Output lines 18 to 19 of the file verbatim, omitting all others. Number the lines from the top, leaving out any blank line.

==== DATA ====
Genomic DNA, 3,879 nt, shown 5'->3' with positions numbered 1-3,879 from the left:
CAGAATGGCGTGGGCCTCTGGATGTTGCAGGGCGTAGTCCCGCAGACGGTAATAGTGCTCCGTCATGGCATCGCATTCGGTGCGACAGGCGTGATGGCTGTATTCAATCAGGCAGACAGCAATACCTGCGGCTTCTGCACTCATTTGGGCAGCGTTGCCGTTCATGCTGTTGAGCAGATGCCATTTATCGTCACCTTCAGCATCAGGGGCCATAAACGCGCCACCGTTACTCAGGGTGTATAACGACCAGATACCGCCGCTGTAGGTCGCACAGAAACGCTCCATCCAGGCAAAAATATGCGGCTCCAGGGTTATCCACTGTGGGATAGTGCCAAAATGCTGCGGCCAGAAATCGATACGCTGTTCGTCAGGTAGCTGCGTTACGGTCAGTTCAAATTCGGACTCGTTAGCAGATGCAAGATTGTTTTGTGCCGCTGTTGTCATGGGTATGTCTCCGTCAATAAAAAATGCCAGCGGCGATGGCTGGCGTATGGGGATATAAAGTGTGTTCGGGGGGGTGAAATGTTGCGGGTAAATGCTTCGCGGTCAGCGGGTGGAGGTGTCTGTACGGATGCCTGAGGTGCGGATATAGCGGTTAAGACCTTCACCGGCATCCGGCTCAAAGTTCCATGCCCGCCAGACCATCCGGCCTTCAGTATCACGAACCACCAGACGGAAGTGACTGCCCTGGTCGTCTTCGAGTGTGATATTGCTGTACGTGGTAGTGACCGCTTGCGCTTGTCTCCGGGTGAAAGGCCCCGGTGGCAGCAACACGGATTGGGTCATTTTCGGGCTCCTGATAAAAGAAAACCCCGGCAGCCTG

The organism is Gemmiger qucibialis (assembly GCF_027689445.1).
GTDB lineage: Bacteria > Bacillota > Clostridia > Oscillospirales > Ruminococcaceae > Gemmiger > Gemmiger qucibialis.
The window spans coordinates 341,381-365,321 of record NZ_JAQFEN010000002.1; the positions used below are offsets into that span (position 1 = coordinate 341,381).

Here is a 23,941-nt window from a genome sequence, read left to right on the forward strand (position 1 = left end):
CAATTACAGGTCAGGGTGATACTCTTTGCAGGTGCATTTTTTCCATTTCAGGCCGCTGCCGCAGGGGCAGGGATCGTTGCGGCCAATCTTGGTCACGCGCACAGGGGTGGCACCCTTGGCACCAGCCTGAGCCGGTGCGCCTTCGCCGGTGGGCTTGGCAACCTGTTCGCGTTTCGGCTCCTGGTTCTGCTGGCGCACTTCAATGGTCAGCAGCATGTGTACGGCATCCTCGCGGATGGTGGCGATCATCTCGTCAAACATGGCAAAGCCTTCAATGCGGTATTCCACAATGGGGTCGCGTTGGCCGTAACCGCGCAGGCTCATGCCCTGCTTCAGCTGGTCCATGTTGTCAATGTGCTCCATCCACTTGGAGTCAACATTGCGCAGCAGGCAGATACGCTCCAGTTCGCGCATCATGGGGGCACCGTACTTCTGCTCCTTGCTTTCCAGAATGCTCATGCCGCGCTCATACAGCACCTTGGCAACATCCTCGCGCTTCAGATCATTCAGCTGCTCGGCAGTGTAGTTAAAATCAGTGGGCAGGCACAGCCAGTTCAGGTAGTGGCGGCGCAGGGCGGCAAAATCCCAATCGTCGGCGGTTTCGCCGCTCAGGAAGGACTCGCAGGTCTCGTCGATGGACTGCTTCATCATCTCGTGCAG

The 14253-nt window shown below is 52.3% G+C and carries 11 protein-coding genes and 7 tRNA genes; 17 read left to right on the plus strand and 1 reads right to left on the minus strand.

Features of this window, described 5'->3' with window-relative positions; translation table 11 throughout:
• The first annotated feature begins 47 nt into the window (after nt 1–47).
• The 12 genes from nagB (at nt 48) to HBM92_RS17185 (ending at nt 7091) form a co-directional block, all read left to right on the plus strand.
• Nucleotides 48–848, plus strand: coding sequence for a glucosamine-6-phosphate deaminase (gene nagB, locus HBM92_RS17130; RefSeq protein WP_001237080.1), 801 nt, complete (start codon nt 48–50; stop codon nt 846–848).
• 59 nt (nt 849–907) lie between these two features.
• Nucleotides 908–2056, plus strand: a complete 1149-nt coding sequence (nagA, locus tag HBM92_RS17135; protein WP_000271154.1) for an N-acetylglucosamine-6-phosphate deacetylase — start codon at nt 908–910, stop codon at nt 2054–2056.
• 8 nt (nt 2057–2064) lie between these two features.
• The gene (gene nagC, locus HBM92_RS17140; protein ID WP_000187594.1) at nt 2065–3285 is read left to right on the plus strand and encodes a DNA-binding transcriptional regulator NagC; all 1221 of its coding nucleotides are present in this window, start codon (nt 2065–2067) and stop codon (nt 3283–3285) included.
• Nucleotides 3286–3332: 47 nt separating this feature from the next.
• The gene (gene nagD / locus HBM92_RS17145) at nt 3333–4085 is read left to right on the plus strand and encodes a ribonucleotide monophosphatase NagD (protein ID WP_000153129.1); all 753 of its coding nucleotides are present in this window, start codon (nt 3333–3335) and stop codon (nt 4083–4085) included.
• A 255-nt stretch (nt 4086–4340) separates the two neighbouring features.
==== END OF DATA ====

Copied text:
• The gene (gene nagD / locus HBM92_RS17145) at nt 3333–4085 is read left to right on the plus strand and encodes a ribonucleotide monophosphatase NagD (protein ID WP_000153129.1); all 753 of its coding nucleotides are present in this window, start codon (nt 3333–3335) and stop codon (nt 4083–4085) included.
• A 255-nt stretch (nt 4086–4340) separates the two neighbouring features.